Janet rode home that evening between her parents in the front seat, her head resting against her father's shoulder, watching the sun on the horizon come through the clouds in slow cart wheeling spokes, first amber, then red. As she dozed off to sleep in the dashboard’s dim green glow, she dreamt of a low gentle rumble, as if an unknowable yet familiar voice, which surrounded her and gave her perfect peace the rest of the way home.

April 4, 2008

Gilbert and Novella Jones

William Faulkner is quoted as saying "The past is never dead, it's not even past." I drove to Franklinton, Kentucky today and Faulkner may have been right, at least in the sense that the past is part of who we are. Franklinton is where my maternal grandparents, Gilbert and Novella Jones, lived and farmed many years ago. As I drove down Franklinton Road which runs off of KY 22, there was the Berea Christian Church, where Novella went most Sundays to attend worship service; Gilbert wasn't a church going man. I think I can remember one Sunday he went when my parents, sisters, and brother went. It was a rarity seeing Gilbert in a tie. Usually you never saw him in other than a plaid shirt, khaki pants, and a straw hat.

Berea Christian Church

I wind down the road and came to a stop sign and there it was, Franklinton. What a shock it was. It had been at least eighteen years since I'd been there; the bank was completely gone. When I was a boy there was a building that simply said "Bank" engraved in the concrete pediment, like a cemetery head stone. Once, I asked my grandfather what happened to this bank. All he said was "It got robbed too many times." Gilbert was a man of few words. One time, when asked how to get rid of wild onions growing in the yard, his one word answer was "die". The rest of "downtown" Franklinton was, for the most part, slum. It looks like Fallujah after a terrorist purge.

Main Street, Franklinton

The road to my grandparent's farm was gravel and didn't have a name when I was a boy. Now it's paved and it's called Hickory Corner Road. I drive less than a quarter mile, and there it is, The Farm, where my mother, Joyce Jones, grew up, where we played, and hunted quail, rabbit, and squirrel. The house hasn't changed much.

It didn't feel at all like I expected it to feel when I first pulled up in the driveway. It was almost as if I had just arrived at a stranger's house. Everything was the same yet just a little off kilter, like putting a pair of exact same translucent photos over each other, but one a quarter inch off the other. There was a car in the drive but no one was home. I was itching to get inside but I probably would've set off a silent alarm system. I could see myself, after taking a few pics inside, coming out of the house, a state trooper with both hands on his gun aimed at my head. "FREEZE M0TH3R F*#KER !!!!

Here a few photos of the Jones Farm

The Dairy Barn (with a Christmas wreath still??) The pond to the right was dug and stocked just for the grandkids to fish.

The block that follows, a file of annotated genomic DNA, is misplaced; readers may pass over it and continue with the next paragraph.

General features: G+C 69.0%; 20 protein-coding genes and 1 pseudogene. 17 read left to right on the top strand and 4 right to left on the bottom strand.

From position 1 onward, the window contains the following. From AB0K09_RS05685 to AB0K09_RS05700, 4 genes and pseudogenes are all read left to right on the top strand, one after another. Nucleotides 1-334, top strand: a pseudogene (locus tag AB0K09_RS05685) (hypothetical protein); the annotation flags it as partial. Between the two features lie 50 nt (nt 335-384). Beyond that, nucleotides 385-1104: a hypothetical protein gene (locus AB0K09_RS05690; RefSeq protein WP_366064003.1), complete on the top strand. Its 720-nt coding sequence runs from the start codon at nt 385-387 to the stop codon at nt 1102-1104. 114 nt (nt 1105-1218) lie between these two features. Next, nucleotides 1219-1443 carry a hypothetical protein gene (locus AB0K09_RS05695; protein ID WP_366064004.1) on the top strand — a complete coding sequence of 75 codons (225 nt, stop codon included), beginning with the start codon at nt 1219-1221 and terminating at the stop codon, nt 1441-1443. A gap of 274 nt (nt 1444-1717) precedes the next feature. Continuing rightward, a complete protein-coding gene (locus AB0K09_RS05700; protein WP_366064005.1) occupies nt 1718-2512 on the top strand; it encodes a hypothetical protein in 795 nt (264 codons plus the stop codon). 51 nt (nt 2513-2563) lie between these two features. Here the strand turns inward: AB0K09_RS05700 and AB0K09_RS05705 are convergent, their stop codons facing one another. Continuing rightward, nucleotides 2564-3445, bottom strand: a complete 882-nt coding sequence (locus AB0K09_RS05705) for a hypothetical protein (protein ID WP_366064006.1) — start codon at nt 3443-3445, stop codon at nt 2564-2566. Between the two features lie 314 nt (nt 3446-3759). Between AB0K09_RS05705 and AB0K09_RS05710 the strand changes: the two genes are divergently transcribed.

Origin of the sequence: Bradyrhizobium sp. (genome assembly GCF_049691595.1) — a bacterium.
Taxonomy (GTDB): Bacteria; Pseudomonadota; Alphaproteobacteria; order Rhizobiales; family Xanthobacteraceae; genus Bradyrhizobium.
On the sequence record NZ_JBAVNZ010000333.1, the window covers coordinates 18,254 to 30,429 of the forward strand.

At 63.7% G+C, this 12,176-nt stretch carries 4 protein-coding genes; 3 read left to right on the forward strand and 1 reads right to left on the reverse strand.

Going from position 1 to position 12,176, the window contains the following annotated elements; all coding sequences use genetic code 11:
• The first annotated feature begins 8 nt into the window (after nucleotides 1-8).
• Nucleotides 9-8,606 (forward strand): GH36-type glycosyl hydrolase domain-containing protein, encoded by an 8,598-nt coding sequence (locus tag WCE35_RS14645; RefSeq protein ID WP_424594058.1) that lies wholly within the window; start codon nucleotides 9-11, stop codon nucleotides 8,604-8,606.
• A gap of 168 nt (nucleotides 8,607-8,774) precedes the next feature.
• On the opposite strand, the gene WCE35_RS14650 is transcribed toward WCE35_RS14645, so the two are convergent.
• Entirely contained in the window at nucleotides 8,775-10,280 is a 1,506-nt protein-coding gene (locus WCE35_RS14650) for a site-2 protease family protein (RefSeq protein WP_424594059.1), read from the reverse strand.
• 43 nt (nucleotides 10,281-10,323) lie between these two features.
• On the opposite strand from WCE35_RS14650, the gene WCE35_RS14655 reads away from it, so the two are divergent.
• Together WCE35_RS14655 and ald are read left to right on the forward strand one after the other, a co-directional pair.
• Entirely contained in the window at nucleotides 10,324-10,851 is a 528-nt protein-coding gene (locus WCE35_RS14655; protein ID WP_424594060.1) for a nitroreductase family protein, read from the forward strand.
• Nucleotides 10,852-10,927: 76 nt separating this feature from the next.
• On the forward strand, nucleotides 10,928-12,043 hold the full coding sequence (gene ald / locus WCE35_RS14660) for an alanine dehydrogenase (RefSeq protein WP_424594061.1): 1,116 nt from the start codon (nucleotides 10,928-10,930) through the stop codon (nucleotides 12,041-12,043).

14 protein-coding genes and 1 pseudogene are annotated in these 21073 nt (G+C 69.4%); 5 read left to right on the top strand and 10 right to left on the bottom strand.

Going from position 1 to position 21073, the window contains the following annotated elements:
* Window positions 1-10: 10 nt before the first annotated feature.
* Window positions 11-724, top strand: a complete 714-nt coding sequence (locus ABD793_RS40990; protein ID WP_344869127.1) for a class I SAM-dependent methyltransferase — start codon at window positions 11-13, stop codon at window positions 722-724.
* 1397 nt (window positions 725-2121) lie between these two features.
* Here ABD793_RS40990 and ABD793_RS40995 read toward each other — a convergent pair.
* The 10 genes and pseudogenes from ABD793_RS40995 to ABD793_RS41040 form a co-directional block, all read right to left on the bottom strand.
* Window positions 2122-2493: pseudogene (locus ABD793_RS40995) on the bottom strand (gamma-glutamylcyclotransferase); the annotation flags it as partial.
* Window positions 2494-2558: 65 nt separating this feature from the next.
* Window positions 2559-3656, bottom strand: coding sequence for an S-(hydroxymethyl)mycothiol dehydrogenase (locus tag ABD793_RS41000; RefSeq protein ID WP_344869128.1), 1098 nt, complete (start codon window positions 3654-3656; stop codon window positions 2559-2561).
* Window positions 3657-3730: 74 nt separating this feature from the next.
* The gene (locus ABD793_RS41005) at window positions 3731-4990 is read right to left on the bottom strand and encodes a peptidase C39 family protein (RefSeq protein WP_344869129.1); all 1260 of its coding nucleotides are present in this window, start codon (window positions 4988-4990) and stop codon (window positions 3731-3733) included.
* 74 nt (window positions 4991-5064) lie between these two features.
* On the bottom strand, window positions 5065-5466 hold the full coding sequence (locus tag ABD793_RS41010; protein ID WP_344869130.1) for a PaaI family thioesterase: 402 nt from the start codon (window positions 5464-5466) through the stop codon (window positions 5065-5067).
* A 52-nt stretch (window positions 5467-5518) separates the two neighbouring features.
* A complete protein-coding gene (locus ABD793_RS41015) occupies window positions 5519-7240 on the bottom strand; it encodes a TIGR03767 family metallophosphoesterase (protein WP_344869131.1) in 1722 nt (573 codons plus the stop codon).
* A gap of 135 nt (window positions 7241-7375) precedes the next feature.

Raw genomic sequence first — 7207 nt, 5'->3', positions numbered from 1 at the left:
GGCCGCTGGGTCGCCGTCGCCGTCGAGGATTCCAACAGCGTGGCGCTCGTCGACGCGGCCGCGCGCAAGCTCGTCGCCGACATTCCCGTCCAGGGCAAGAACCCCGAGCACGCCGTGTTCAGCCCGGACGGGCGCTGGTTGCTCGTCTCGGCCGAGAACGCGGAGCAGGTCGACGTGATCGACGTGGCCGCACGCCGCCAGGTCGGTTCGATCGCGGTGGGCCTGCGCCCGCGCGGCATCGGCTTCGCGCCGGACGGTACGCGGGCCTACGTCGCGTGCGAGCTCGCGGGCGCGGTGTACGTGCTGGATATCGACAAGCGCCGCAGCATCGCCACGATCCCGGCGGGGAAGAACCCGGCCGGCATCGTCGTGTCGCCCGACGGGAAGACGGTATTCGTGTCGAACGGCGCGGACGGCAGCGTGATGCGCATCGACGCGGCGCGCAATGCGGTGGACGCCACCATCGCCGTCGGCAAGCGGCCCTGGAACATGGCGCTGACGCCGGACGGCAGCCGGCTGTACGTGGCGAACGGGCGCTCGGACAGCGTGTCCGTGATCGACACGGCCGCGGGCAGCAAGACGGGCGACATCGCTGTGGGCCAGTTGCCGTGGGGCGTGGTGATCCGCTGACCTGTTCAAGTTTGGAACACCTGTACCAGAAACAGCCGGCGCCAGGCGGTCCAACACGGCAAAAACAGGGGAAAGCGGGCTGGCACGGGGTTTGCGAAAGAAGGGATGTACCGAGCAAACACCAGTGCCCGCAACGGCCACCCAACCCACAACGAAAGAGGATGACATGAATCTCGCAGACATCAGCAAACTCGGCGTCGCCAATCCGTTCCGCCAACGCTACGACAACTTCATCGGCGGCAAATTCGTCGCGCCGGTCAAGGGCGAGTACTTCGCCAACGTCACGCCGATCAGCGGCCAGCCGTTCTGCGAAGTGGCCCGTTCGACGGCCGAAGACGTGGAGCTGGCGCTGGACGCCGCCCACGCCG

I left the farm, down Hickory Corner Road, and went to the cemetery, where it took me awhile to find my Grandparent's headstone. Oddly enough, this was where a lot of the memories of the farm came back to me. I miss them both very much.

When driving to and from the Jones Farm I took the way we used to come when we were little, all the way up KY 22, through Eminence, Pleasureville, and Bethlehem. It's changed alot as I expected. I couldn't find the Chat & Nibble Restaurant in Eminence. I think Gilbert used to call it the Choke & Puke. The liquor store, where Grandfather "shopped", is gone. Most of the farms along KY 22 seemed dilapidated. When I was a boy it seemed every farm around the Franklinton area was neat as a pin. Of course there's quite a few subdivisions which have sprung up like the plague, especially around Ballardsville. I took Charlene's car to drive instead of my truck to save on gas. I estimated I burned about twenty dollars worth. Back when we were kids my father probably spent all of two dollars, to and from.

The day was kind of depressing and not at all like I thought it was going to be. I feel my age most certainly but I leave you with a more humorous William Faulkner quote. When asked about the difficulties of writing he said

"If a writer has to rob his mother, he will not hesitate; The “Ode on a Grecian Urn” is worth any number of old ladies."

April 1, 2008

My April Fools Day Off

I took the day off work because I had two doctor appointments, one for my final toe joint replacement x-ray and exam, and one with my cardiologist. My orthopedic appointment was first. I had my right big toe joint replaced with an implant last October. Over the years I've wiped my big toe cartilage away on every tennis court in Louisville. Mobility was becoming a problem and so was the pain. I went into the office and registered at the desk. None of the office staff were wearing big red rubber noses or big clown shoes which was a slight disappointment. Dont these people have any fun around here on April Fools day?